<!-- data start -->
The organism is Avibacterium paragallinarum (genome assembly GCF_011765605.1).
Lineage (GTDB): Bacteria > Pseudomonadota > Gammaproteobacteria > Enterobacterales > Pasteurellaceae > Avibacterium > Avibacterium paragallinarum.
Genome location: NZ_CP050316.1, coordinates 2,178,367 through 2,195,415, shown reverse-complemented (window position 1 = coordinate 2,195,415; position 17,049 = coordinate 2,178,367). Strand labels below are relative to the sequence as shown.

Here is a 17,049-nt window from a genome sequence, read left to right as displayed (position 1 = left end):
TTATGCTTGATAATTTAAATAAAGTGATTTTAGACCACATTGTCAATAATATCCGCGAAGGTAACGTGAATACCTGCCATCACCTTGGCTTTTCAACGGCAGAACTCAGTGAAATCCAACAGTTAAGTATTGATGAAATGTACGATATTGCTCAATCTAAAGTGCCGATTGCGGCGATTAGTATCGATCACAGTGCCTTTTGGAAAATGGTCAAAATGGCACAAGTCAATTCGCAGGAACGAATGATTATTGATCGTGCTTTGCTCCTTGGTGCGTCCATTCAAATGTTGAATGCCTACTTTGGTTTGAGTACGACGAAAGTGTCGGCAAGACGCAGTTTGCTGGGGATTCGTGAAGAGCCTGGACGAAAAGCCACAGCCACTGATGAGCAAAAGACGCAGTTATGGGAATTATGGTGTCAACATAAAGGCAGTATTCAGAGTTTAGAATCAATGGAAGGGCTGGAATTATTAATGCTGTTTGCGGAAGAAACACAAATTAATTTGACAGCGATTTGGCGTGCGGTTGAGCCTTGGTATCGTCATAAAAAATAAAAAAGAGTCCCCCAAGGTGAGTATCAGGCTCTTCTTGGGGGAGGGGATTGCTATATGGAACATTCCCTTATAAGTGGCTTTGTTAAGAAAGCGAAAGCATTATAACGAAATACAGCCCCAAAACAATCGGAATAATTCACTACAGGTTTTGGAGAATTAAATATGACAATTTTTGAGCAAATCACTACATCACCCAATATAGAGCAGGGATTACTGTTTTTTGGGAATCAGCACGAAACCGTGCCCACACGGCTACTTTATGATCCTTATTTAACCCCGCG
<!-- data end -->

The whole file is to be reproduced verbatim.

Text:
The organism is Avibacterium paragallinarum (genome assembly GCF_011765605.1).
Lineage (GTDB): Bacteria > Pseudomonadota > Gammaproteobacteria > Enterobacterales > Pasteurellaceae > Avibacterium > Avibacterium paragallinarum.
Genome location: NZ_CP050316.1, coordinates 2,178,367 through 2,195,415, shown reverse-complemented (window position 1 = coordinate 2,195,415; position 17,049 = coordinate 2,178,367). Strand labels below are relative to the sequence as shown.

Here is a 17,049-nt window from a genome sequence, read left to right as displayed (position 1 = left end):
TTATGCTTGATAATTTAAATAAAGTGATTTTAGACCACATTGTCAATAATATCCGCGAAGGTAACGTGAATACCTGCCATCACCTTGGCTTTTCAACGGCAGAACTCAGTGAAATCCAACAGTTAAGTATTGATGAAATGTACGATATTGCTCAATCTAAAGTGCCGATTGCGGCGATTAGTATCGATCACAGTGCCTTTTGGAAAATGGTCAAAATGGCACAAGTCAATTCGCAGGAACGAATGATTATTGATCGTGCTTTGCTCCTTGGTGCGTCCATTCAAATGTTGAATGCCTACTTTGGTTTGAGTACGACGAAAGTGTCGGCAAGACGCAGTTTGCTGGGGATTCGTGAAGAGCCTGGACGAAAAGCCACAGCCACTGATGAGCAAAAGACGCAGTTATGGGAATTATGGTGTCAACATAAAGGCAGTATTCAGAGTTTAGAATCAATGGAAGGGCTGGAATTATTAATGCTGTTTGCGGAAGAAACACAAATTAATTTGACAGCGATTTGGCGTGCGGTTGAGCCTTGGTATCGTCATAAAAAATAAAAAAGAGTCCCCCAAGGTGAGTATCAGGCTCTTCTTGGGGGAGGGGATTGCTATATGGAACATTCCCTTATAAGTGGCTTTGTTAAGAAAGCGAAAGCATTATAACGAAATACAGCCCCAAAACAATCGGAATAATTCACTACAGGTTTTGGAGAATTAAATATGACAATTTTTGAGCAAATCACTACATCACCCAATATAGAGCAGGGATTACTGTTTTTTGGGAATCAGCACGAAACCGTGCCCACACGGCTACTTTATGATCCTTATTTAACCCCGCG